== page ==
18 Sep 2003
by Aaron Schatz
It was, as you no doubt know, a good week for the running backs. With that in mind, both ESPN.com's Len Pasquarelli and SI.com's B. Duane Cross took the opportunity to remind us that the conventional wisdom still holds: running the ball leads to more wins than passing the ball.
Except, the conventional wisdom still doesn't hold -- or at least, last week doesn't prove that it does. Pasquarelli and Cross commit a very common sin of sportswriting, using a small sample and assuming it represents a larger truth.
Pasquarelli points out, "There were eight individual 100-yard rushing performances last week. All eight teams that featured a 100-yard rusher won their games." Cross adds, "Through two weeks, teams are 12-0 when they have a 100-yard rusher. Three-hundred yard passers are 2-8."
But what if, instead of using this year's Week 2 scores to prove our point, we used last year's Week 2 scores?
Last year in Week 2, there were six backs who rushed for over 100 yards, but their teams went 3-3. Fred Taylor (114), Deuce McAllister (123), and future Hall of Famer Thomas Jones (173) all won. Edgerrin James (138), Corey Dillon (108), and Moe Williams (102) all lost.
What about 300-yard passers? Well, last year in Week 2, there were also six of them. Their teams went 5-1. Rich Gannon (403), Marc Brunell (320), Rodney Peete (310), Kerry Collins (307), and Drew Bledsoe (463, albeit in overtime) all won. Only Trent Dilfer (352) lost.
So, looking at Week 2 of 2002, could we write an article saying that it is better to have a 300-yard passing day from your quarterback than a 100-yard rushing day from your running back? No, of course not -- it was just one week. Just like this week was just one week, and a fluky week at that. How often is the all-time rushing record broken?
of how to win a football game might be an entire season worth of stats, and the results of the 2002 season certainly don't justify the belief that only the best running teams will win consistently. The top ten teams in rushing yards from running backs averaged an 8-8 record, and only three made the playoffs.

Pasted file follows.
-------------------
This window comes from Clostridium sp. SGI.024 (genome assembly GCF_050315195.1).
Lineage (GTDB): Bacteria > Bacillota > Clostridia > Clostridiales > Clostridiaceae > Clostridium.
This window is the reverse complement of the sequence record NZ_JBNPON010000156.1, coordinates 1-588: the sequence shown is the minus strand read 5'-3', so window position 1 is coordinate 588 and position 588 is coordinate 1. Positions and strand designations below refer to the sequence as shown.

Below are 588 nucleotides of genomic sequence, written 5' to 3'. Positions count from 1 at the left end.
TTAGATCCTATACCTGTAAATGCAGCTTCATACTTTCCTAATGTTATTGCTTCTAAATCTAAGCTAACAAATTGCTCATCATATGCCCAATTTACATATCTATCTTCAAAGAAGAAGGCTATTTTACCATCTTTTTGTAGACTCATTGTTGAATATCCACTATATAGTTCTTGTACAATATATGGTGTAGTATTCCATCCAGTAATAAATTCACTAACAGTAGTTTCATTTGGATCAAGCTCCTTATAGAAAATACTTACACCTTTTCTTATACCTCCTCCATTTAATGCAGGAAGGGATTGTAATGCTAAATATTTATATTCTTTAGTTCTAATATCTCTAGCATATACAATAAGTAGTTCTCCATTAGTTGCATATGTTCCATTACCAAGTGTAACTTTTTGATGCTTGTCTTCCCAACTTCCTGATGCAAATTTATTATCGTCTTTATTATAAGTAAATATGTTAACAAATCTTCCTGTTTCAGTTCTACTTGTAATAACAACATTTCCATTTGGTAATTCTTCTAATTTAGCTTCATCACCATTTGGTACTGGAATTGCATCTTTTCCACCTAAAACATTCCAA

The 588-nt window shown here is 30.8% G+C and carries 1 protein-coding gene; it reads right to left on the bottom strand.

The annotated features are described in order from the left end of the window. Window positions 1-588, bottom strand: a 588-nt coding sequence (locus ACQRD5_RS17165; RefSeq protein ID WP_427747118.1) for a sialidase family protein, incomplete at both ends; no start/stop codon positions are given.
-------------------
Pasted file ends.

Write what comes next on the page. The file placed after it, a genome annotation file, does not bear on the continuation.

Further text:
Those of you who have found this site in the last couple of weeks may have missed one of the first articles we ran, questioning whether teams really need to establish the run to win. Breaking down 2002 rushing totals quarter by quarter suggests that winning teams are not the ones that run the ball the most, or even the best, but the ones that run the ball the most in the fourth quarter. In other words, Pasquarelli and Cross are confusing cause and effect. You don't have to run to win, but when you win you run.
Even our fluky Week 2 of 2003 has some data to back that up. Plenty of teams that ran the ball fine until they fell behind and needed to start passing to catch up quickly without using clock time. Chicago rushed for 71 yards in the first half, 11 in the second half. Atlanta rushed for 90 yards in the first half, 7 yards in the second half. Cincinnati rushed for 77 yards in the first half, 50 in the second half. San Diego rushed for 114 yards in the first three quarters, 7 in the fourth quarter.
On the other hand, you had another winning team like Seattle, whose rushing yard totals in Week 2, from first quarter to fourth quarter, went 6, 30, 39, 56.
Now, those are just a couple of examples. There were winning teams that didn't rush for more yards as the game went along, that ran early and often. But one week does not a season make, unless you want to hand Jamal Lewis the MVP trophy right now.
Pasquarelli asserts, "Running will forever remain the most rudimentary formula for victory." No, Len, getting points and preventing points will forever remain the most rudimentary formula for victory. Unless you are trying to kill the clock at the end of the game, it doesn't matter how you get those points - and the yards that lead to those points -- as long as you get more of them than the other team. You can try to prove differently, but let's wait until we have a few more weeks of games behind us before we check.